We arrived at Bree; and as we were trying to pass, the man in charge of the gate said: 'Where from?' I replied: 'Hobbiton.' He immediately put up his arm, and declined to let me pass. I turned back for a moment, when I saw Samwise, closely followed by Pippin and Merry, make for the entrance. I watched them, and thought I would have a good laugh at their expense, I heard the gatekeeper say: 'Where from?' When, to my surprise, in fact disgust, Samwise replied: 'Rivendell,' and the three were immediately admitted.

Pippin called over, saying 'We shan't be a minute.' I waited for them the best part of an hour. When they appeared they were all in most excellent spirits, and the only one who made an effort to apologise was Mr. Gamgee, who said to me: 'It was very rough on you to be kept waiting, Mr Frodo. We met a odd sort of a cove called Strider -- ah, here he is now." I walked on in silence; I couldn't speak to them. I felt very dull all the evening, especially when I remembered that my torment could have been avoided by slipping on the ring and entering in secret. But in any event, I deemed it advisable not to say anything to Gandalf about the matter.

#81 ::: Mark Jones ::: (view all by) ::: December 27, 2002, 01:54 AM:

The great mass of manuscript known as the Baggins Papers was discovered during a sale of household furniture at the Gray Havens....

"Tolkien got it wrong, in one important detail. You will have read, in The Fellowship of the Ring, how I volunteered to take the ring to Mordor there to destroy it, which is true enough, but when Tolkien alleges that this was the result of my deliberately choosing to risk my life for the betterment of all, he is in error. I knew better than to be a hero even at that tender age."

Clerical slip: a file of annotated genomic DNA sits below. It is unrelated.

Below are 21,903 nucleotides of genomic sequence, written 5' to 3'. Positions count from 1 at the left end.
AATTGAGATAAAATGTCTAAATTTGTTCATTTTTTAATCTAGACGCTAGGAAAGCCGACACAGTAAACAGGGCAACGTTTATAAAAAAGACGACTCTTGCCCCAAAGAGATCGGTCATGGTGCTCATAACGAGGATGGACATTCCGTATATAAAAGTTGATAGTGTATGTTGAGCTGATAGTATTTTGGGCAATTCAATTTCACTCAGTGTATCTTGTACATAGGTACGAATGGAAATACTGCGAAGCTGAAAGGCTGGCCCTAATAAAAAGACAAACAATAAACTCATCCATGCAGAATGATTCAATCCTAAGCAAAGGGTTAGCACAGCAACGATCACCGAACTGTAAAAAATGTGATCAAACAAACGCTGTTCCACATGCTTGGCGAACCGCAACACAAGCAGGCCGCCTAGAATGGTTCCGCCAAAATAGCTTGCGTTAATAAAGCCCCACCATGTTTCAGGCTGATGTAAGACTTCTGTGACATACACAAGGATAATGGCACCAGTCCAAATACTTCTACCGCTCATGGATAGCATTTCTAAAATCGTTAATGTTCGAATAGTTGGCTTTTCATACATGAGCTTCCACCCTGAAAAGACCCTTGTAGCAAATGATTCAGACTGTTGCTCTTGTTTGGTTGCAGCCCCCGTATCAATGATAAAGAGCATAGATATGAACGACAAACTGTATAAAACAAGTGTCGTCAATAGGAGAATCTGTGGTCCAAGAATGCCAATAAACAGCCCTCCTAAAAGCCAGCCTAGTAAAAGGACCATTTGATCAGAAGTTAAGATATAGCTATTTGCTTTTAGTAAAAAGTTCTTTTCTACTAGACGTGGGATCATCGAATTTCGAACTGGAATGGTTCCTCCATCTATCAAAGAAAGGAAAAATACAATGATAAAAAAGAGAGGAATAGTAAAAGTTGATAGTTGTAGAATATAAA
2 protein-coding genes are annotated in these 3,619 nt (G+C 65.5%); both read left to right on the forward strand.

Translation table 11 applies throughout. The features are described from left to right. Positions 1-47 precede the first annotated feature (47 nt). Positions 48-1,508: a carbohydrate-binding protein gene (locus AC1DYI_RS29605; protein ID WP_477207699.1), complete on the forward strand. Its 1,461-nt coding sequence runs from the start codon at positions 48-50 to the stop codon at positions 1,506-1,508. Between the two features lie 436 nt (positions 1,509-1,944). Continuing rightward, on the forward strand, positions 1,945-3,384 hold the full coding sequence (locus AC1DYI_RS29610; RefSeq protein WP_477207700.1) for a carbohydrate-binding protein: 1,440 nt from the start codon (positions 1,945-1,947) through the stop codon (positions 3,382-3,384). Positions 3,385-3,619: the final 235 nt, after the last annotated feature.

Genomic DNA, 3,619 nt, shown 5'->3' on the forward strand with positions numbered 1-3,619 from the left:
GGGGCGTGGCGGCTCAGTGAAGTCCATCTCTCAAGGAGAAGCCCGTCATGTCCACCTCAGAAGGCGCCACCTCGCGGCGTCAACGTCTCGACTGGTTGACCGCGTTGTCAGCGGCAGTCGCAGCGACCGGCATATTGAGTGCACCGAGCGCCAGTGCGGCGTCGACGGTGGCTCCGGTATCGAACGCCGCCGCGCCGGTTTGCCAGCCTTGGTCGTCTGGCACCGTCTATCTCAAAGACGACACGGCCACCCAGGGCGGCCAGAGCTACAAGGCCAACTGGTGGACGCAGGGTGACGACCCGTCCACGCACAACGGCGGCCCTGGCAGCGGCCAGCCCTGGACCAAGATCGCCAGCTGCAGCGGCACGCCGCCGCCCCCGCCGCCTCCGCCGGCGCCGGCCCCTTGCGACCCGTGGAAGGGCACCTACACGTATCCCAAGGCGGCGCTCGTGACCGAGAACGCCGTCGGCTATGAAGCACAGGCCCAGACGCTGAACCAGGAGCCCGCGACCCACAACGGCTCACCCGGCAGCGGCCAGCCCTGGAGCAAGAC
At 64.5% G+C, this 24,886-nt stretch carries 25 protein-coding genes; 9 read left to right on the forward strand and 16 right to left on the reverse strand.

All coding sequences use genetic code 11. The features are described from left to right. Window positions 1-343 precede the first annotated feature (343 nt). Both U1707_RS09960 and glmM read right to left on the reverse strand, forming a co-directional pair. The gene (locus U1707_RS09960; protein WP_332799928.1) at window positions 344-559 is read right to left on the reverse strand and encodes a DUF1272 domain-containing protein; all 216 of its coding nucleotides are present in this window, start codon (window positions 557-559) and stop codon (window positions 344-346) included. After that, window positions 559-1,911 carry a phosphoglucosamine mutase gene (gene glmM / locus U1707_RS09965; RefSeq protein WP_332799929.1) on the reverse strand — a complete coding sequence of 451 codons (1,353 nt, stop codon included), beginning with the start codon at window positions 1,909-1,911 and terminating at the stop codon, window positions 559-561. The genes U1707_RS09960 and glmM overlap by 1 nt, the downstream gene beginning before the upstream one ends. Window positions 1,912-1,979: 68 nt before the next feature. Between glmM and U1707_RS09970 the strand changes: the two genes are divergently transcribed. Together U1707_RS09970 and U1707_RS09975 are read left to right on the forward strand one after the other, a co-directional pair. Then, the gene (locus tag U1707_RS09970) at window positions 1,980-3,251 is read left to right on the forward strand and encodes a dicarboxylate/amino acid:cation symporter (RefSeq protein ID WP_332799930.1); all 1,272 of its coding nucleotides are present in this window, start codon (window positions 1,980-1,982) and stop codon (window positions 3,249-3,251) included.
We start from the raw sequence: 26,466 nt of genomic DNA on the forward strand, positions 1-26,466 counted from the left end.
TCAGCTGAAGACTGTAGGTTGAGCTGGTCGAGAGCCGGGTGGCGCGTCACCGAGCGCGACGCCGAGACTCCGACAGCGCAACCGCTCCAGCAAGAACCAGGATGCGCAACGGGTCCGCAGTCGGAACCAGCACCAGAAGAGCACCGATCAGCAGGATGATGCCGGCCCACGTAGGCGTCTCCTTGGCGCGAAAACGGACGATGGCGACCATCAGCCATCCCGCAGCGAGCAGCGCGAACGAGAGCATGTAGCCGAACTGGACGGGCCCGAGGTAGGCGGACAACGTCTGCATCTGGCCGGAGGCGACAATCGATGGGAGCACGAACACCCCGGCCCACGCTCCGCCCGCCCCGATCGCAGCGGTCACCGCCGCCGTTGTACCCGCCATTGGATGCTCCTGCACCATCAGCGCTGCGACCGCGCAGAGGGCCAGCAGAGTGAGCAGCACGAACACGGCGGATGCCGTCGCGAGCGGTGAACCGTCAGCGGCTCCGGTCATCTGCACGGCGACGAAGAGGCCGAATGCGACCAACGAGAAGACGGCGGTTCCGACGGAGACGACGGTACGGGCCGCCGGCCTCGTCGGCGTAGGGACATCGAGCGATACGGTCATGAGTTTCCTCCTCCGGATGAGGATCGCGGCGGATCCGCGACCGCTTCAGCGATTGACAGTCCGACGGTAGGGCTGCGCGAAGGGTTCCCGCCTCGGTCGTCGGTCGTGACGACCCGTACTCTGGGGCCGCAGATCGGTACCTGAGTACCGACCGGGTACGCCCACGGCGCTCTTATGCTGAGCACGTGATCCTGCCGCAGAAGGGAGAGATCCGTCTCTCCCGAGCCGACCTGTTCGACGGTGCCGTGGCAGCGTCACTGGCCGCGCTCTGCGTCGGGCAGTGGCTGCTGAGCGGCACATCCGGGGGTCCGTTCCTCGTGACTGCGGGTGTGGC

I mention this, not in self-defense, but in the interests of strict truth. This story will be completely truthful; I am breaking the habit of decades. Why shouldn't I? When a hobbit is as old as I am, and knows himself thoroughly for what he was and is, he doesn't care much. I'm not ashamed, you see; never was--and I have enough on what Society would consider the credit side of the ledger. So I can look at the painting above my desk, of the young hobbit in Elven Cloak; short but sturdy, noble and rosy-cheeked in youth I was in those days--and say that is the portrait of a scoundrel, a liar, a cheat, a thief, a coward--and, oh yes, a toady. Tolkien said none of these things, but he was more concerned to tell a fairy tale full of heroes and tragic nobility than to give facts."

But I am concerned with facts, and since many of them are discreditable to me, you can rest assured they are true."

#82 ::: David Goldfarb ::: (view all by) ::: December 27, 2002, 04:31 AM:

Mark Jones: That is George Macdonald Fraser's _Flashman_, unless I am greatly mistaken. Very nice.

#83 ::: David Fleck ::: (view all by) ::: December 27, 2002, 08:13 PM:

THE LITTLE TOWN of Hobbiton could have passed for one of the prettiest in the Shire. Its hobbit-holes, with their thick roofs of green grass, spread over the slope of a hill, where clumps of chestnut trees marked every indentation.

Now, however, The Water, taking its course through Hobbiton before emptying into the Brandywine, supplied power to numerous saw-mills. These afforded to a small portion of the inhabitants, mostly of the shifty, squint-eyed peasant class, a certain degree of affluence. It was not only the saw-mills that enriched these sallow-faced ruffians. It was the theft and sale of a plant called "pipe-weed"; that, and a general villainy which had burnt or knocked down nearly every house and hole in Hobbiton since the fall of Sauron.

On entering the town, one was deafened by the din of a huge, underused grain-mill. This pretentious establishment was among the things that most astonished the four travellers now returning to the Shire. When they asked to whom this great factory belonged that was deafening the hobbits walking in Bag End, Ted Sandyman spat and answered, in a drawling accent: "Garn! It belongs to Sharkey."

#84 ::: Teresa Nielsen Hayden ::: (view all by) ::: December 29, 2002, 02:09 AM:

I'm passing on messages.

John D. Berry says:

Arma hobbitque cano...
Jo Walton says:
Down by darkwater lived old Gollum
not man nor orc but tired old fur-foot
fish-eating imp-squeezing lone-living Gollum9
deep in the darkness, waiting for nothing,
far from daylight and all bright faces
down in mountain roots, seeking for secrets
scraped thin by long years
curled up carefully, clutching his Precious
almost forgetting wind, flowers, sunshine.
Precious took everything, turned it to riddles
to hunger, to emptiness, dark and cold water,
emptied old Gollum, before came Baggins.

#85 ::: Christopher Hatton ::: (view all by) ::: December 29, 2002, 10:48 AM: